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Tuesday, March 02, 2010


I’m grateful to Oll for pointing out the anniversary of Stan Laurel’s death the other day. I’m a great admirer of many comedians; from the Carry-ons, to the Pythons, The Goodies, John Cleese, Dave Allen, The Two Ronnies, The League of Gentlemen and many others. But the absolute masters, in my opinion anyway, were Laurel and Hardy.

I’m sure you all know that Stan was born in England--Ulverston, Lancashire to be specific; but Ollie also claimed English ancestry, and believed that he was descended from the famous Hardy, from whom Lord Nelson requested a kiss.

The magic of their films is that, unlike many of their peers who we mostly appreciate in a ‘nostalgic’ way, Laurel and Hardy’s comedy is still fresh and contemporary, and just as relevant today as it was back in the 1930s. As Oll says, many of their films contained Fortean themes and material, and a surprising amount of horror and creepiness.

The Laurel and Hardy Murder Case (1930), in which Stan, believing that he is the beneficiary to a late relative’s will, turns up with Ollie at a ghoulish house, only to discover that someone is methodically killing off all the other contenders for the fortune. The episode is fully as frightening and grim in its darker moments as any of the Universal horror films that were being made at the time.

The Live Ghost (1934), which features the boys on board a ‘haunted’ ship, carries a real sense of mystery and ghostliness, while in Oliver The Eighth (1934), Ollie--unbelievably in a comedy--almost becomes the victim of a female serial killer who, after being jilted by an Oliver on her wedding day, has sworn to take revenge on any Oliver that crosses her path. It might be the first time that a female serial killer had ever been put into a film, and the scenes where the madwoman--played brilliantly by Mae Busch--prepares to cut Ollie’s throat with a huge butcher knife takes the film completely into the realm of horror.

Stan and Ollie’s films were innovative in other ways too. In Dirty Work (1933) they play chimney sweeps and turn up at the house of a mad scientist who has developed a technique for rejuvenating living things. In a mix of science fiction and Darwinism, Ollie falls into a vat of the rejuvenating liquid and reverts to a monkey while still wearing his hat.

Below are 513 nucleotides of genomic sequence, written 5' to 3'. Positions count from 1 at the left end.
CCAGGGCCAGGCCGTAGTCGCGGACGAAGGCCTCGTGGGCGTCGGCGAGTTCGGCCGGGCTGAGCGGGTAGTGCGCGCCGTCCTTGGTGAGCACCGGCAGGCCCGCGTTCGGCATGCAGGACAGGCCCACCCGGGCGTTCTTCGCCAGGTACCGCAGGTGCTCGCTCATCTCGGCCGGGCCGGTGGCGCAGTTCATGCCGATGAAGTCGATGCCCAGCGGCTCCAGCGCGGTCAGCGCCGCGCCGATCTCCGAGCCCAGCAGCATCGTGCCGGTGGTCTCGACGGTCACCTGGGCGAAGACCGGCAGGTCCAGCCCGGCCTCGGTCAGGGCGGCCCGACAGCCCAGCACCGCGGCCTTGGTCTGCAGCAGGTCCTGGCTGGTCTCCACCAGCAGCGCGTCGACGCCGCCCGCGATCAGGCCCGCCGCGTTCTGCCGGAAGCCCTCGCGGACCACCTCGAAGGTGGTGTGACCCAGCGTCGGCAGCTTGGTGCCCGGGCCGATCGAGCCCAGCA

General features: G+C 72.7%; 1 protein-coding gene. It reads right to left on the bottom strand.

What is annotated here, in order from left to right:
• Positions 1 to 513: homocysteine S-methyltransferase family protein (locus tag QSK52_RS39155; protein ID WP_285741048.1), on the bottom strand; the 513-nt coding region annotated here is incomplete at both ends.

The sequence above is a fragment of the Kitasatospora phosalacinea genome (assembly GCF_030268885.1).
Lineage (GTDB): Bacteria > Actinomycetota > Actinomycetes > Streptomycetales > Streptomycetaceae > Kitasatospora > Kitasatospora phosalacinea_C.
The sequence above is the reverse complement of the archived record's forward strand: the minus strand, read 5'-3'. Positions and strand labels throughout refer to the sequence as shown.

In Brats (1930) Stan and Ollie play not only themselves but their small children and in some amazingly realistic scenes utilising split- screens, perspective photography and huge prop furniture, predate more famous films that used the same FX tricks, such as The Devil Doll and Dr Cyclops, by six and ten years respectively.

There are even certain crypto-zoo elements that appear in some of their films. In both The Chimp (1932) and Swiss Miss (1938) the boys encounter apes with almost human intelligence, and on both occasions the monkey suit was worn by Charles Gemora, Hollywood’s premier ape-man who for years had reputedly used a gorilla suit to create the original King Kong before the film’s stop-motion techniques were made public. Gemora died in 1961 and so could not have possibly been involved in the Patterson/Gimlin film but it has been suggested that his methods for building ape-suits, which included using condoms filled with water to simulate the inertia and displacement of muscle-mass, had been passeddown to latter-day make-up FX artists, who might have implemented them in the faking of the 1967 Bigfoot film (always assuming that it is fake, of course; the jury‘s still out, as far as I‘m concerned).

There is a creepily intelligent horse in The Music Box (1932),which, while pulling a cart upon which is loaded a heavy piano, waits for Ollie to get his back underneath it, before deliberately pulling it away, landing the piano directly onto Ollie.

And perhaps weirdest of all, in Flying Elephants (1927), a kind of precursor to One Million Years BC, Stan and Ollie, both caveman, comment on the elephants migrating for the winter, and we see a shot of a flock of (cartoon-animated) elephants with wings heading south.

The capacity for humour and the ability to laugh is surely one of the greatest gifts that nature, God, or whoever’s running the store has bestowed upon us. Those blessed with the genius to create laughter must be counted among our most precious people, and Stan and Ollie were arguably the best of all time.

Long live them both.


Richard Freeman said...

Well said Alan. Let's hear it for Stan and Ollie!

Oll Lewis said...

Reincarnation was used to comic effect by them too (SPOILER AHEAD) in "The Flying Deuces" after Ollie dies in a plane crash he is reincarnated as a horse complete with 'tash and hat.